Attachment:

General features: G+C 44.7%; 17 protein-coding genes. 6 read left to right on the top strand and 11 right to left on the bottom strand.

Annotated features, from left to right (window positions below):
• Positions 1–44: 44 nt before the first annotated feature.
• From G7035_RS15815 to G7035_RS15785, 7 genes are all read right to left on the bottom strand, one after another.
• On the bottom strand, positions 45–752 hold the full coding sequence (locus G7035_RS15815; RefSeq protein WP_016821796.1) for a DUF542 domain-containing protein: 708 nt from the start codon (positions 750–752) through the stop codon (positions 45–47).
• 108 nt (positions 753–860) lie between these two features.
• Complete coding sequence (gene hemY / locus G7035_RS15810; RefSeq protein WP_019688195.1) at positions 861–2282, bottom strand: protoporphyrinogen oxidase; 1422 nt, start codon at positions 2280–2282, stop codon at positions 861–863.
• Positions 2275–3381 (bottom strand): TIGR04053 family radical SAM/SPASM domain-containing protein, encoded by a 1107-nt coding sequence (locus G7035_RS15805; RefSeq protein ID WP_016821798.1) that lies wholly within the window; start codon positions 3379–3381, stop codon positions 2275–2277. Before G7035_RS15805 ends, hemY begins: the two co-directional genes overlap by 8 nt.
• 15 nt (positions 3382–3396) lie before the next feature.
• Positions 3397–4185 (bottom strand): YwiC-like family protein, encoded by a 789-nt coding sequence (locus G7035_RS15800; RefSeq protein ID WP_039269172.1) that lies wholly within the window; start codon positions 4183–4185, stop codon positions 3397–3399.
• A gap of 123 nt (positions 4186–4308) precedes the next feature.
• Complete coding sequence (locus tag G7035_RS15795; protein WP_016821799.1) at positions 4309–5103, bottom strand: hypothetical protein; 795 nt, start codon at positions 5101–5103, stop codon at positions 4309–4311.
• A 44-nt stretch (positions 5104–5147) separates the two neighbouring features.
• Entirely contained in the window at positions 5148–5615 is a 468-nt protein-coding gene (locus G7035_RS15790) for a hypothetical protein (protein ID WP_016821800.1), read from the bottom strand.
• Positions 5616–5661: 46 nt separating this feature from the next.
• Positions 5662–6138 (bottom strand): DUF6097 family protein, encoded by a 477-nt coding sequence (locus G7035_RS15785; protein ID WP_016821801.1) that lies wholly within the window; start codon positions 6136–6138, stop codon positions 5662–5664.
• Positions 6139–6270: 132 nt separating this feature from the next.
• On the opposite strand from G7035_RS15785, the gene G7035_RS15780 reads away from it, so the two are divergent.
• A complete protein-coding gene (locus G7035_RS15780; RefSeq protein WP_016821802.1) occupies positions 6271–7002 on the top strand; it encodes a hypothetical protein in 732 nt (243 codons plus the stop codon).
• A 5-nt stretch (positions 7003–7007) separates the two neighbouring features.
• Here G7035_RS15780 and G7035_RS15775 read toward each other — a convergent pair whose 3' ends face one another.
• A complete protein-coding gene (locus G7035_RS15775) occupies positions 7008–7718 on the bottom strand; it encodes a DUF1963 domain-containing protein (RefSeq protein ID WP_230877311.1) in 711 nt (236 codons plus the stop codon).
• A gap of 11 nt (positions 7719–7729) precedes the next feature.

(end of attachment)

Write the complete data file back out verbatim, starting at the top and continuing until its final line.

General features: G+C 44.7%; 17 protein-coding genes. 6 read left to right on the top strand and 11 right to left on the bottom strand.

Annotated features, from left to right (window positions below):
• Positions 1–44: 44 nt before the first annotated feature.
• From G7035_RS15815 to G7035_RS15785, 7 genes are all read right to left on the bottom strand, one after another.
• On the bottom strand, positions 45–752 hold the full coding sequence (locus G7035_RS15815; RefSeq protein WP_016821796.1) for a DUF542 domain-containing protein: 708 nt from the start codon (positions 750–752) through the stop codon (positions 45–47).
• 108 nt (positions 753–860) lie between these two features.
• Complete coding sequence (gene hemY / locus G7035_RS15810; RefSeq protein WP_019688195.1) at positions 861–2282, bottom strand: protoporphyrinogen oxidase; 1422 nt, start codon at positions 2280–2282, stop codon at positions 861–863.
• Positions 2275–3381 (bottom strand): TIGR04053 family radical SAM/SPASM domain-containing protein, encoded by a 1107-nt coding sequence (locus G7035_RS15805; RefSeq protein ID WP_016821798.1) that lies wholly within the window; start codon positions 3379–3381, stop codon positions 2275–2277. Before G7035_RS15805 ends, hemY begins: the two co-directional genes overlap by 8 nt.
• 15 nt (positions 3382–3396) lie before the next feature.
• Positions 3397–4185 (bottom strand): YwiC-like family protein, encoded by a 789-nt coding sequence (locus G7035_RS15800; RefSeq protein ID WP_039269172.1) that lies wholly within the window; start codon positions 4183–4185, stop codon positions 3397–3399.
• A gap of 123 nt (positions 4186–4308) precedes the next feature.
• Complete coding sequence (locus tag G7035_RS15795; protein WP_016821799.1) at positions 4309–5103, bottom strand: hypothetical protein; 795 nt, start codon at positions 5101–5103, stop codon at positions 4309–4311.
• A 44-nt stretch (positions 5104–5147) separates the two neighbouring features.
• Entirely contained in the window at positions 5148–5615 is a 468-nt protein-coding gene (locus G7035_RS15790) for a hypothetical protein (protein ID WP_016821800.1), read from the bottom strand.
• Positions 5616–5661: 46 nt separating this feature from the next.
• Positions 5662–6138 (bottom strand): DUF6097 family protein, encoded by a 477-nt coding sequence (locus G7035_RS15785; protein ID WP_016821801.1) that lies wholly within the window; start codon positions 6136–6138, stop codon positions 5662–5664.
• Positions 6139–6270: 132 nt separating this feature from the next.
• On the opposite strand from G7035_RS15785, the gene G7035_RS15780 reads away from it, so the two are divergent.
• A complete protein-coding gene (locus G7035_RS15780; RefSeq protein WP_016821802.1) occupies positions 6271–7002 on the top strand; it encodes a hypothetical protein in 732 nt (243 codons plus the stop codon).
• A 5-nt stretch (positions 7003–7007) separates the two neighbouring features.
• Here G7035_RS15780 and G7035_RS15775 read toward each other — a convergent pair whose 3' ends face one another.
• A complete protein-coding gene (locus G7035_RS15775) occupies positions 7008–7718 on the bottom strand; it encodes a DUF1963 domain-containing protein (RefSeq protein ID WP_230877311.1) in 711 nt (236 codons plus the stop codon).
• A gap of 11 nt (positions 7719–7729) precedes the next feature.